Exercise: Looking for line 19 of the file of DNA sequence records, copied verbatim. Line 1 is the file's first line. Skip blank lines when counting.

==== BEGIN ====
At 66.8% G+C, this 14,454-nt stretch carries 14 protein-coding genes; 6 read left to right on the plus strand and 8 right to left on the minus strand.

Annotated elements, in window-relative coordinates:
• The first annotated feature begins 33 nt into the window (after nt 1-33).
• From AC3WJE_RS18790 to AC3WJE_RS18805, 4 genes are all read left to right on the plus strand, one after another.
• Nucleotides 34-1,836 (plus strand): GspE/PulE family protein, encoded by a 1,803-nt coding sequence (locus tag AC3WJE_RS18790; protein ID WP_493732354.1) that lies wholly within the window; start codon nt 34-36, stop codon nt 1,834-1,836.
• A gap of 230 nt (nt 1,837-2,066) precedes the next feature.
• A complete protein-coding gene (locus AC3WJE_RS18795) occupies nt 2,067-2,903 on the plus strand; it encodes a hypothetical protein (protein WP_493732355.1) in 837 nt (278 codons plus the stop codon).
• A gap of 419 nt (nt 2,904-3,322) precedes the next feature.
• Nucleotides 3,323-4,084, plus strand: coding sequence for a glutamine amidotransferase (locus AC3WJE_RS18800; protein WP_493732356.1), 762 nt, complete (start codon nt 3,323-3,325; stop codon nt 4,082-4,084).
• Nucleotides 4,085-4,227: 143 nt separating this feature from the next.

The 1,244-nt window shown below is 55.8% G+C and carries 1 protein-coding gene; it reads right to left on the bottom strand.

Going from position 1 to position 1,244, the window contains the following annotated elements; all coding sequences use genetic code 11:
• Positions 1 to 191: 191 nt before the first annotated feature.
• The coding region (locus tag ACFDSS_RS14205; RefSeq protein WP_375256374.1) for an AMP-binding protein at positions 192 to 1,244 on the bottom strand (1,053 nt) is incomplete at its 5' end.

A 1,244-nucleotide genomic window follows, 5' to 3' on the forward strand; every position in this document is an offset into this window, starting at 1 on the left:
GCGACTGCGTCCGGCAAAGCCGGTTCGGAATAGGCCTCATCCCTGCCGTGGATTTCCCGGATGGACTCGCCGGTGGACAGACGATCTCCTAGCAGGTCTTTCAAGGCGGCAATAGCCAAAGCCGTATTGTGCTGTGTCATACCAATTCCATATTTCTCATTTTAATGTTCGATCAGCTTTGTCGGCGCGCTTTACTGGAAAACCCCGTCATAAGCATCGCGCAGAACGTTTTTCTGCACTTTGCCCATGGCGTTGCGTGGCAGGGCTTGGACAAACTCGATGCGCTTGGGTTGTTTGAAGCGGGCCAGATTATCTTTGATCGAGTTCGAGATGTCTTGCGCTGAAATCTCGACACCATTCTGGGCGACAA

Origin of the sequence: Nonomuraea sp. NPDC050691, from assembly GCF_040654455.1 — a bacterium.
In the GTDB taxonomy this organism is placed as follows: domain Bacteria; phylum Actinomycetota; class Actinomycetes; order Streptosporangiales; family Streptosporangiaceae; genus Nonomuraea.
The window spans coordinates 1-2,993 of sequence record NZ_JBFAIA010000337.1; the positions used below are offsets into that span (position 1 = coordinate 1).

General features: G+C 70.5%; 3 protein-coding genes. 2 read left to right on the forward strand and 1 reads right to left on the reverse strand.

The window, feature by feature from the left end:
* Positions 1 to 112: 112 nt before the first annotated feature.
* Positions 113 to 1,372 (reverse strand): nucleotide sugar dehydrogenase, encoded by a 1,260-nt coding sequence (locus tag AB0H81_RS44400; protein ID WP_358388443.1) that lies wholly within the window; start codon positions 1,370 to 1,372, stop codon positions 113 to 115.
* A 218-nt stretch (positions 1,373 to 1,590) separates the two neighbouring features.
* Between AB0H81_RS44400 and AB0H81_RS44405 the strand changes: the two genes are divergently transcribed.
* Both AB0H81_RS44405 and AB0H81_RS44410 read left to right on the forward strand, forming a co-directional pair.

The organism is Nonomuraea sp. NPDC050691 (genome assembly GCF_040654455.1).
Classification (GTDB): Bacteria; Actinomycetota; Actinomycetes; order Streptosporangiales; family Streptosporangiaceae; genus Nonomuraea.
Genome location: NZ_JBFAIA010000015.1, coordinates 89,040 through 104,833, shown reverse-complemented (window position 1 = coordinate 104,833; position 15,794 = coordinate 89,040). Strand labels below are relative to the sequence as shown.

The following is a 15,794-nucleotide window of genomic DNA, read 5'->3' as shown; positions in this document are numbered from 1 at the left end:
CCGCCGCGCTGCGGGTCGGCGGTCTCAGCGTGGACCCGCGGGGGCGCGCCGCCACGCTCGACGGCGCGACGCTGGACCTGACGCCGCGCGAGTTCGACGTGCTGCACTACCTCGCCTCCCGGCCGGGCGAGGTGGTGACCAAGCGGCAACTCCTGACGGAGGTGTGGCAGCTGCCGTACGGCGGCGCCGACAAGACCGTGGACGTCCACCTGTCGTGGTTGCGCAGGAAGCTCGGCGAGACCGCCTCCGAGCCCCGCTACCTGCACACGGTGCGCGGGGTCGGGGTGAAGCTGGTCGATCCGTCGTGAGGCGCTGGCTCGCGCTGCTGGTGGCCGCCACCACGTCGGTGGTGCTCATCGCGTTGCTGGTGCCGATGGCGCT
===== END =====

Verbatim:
The window spans coordinates 1-2,993 of sequence record NZ_JBFAIA010000337.1; the positions used below are offsets into that span (position 1 = coordinate 1).